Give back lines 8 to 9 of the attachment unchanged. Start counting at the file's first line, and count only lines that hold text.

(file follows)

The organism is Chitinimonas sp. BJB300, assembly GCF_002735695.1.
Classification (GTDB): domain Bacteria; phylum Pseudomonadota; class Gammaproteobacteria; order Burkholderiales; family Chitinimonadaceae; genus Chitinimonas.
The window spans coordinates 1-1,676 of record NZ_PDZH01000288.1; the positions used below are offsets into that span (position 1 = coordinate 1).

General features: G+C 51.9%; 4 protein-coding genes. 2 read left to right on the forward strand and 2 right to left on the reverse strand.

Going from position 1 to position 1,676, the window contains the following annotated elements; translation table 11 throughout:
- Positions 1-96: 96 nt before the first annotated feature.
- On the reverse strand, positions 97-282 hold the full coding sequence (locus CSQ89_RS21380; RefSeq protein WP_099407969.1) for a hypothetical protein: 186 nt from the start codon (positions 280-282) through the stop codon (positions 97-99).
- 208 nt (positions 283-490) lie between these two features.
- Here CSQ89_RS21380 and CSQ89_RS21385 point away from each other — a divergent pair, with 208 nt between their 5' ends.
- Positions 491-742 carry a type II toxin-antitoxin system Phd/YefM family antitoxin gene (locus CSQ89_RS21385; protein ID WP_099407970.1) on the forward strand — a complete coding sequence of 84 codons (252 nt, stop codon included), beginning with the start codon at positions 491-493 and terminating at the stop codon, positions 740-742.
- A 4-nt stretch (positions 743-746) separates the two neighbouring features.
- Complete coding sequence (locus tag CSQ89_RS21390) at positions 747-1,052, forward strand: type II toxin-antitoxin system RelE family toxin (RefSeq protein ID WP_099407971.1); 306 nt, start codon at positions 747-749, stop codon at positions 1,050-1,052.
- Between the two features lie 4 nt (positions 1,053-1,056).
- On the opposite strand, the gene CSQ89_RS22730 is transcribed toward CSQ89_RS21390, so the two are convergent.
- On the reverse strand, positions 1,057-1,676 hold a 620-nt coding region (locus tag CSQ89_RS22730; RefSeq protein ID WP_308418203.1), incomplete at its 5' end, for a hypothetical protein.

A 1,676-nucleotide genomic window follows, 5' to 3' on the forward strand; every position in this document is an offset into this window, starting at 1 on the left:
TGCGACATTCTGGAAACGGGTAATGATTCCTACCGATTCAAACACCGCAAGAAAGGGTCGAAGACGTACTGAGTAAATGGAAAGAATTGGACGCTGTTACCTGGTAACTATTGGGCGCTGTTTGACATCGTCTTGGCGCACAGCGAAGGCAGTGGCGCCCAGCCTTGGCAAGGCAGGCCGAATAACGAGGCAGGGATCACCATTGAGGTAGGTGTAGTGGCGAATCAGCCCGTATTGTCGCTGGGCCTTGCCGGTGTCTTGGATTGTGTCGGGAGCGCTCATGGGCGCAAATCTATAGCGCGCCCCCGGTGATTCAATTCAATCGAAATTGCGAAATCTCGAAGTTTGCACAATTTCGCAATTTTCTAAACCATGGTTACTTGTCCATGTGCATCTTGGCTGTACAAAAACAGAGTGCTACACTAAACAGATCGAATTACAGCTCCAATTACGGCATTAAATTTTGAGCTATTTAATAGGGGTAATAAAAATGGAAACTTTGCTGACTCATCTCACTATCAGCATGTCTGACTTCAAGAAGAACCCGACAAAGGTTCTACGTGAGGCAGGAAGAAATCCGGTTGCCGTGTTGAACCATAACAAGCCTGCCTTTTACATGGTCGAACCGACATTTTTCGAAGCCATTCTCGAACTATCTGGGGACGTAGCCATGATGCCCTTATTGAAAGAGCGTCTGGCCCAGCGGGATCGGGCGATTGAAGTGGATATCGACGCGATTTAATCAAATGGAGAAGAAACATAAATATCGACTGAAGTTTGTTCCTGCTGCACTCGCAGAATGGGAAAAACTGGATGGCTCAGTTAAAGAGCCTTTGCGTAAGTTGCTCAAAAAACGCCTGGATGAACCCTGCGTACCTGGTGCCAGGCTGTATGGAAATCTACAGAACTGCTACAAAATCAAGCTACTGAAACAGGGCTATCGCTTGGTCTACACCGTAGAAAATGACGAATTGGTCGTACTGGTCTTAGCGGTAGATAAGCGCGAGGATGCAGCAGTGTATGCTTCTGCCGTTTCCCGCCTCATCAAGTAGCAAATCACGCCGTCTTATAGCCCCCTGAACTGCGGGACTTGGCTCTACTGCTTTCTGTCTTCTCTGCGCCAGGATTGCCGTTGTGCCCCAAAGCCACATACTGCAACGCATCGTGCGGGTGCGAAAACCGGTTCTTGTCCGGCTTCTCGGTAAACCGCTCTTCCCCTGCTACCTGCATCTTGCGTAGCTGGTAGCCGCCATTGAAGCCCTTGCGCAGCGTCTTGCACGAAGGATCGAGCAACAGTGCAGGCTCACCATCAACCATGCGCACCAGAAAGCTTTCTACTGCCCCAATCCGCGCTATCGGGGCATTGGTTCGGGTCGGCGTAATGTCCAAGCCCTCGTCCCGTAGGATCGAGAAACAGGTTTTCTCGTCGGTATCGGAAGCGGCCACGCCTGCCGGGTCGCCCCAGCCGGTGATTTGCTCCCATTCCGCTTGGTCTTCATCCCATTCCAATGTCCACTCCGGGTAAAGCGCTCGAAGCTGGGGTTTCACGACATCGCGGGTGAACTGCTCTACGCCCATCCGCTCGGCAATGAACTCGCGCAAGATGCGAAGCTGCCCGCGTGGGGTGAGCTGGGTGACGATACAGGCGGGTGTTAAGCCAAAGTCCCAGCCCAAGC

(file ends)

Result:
- 208 nt (positions 283-490) lie between these two features.
- Here CSQ89_RS21380 and CSQ89_RS21385 point away from each other — a divergent pair, with 208 nt between their 5' ends.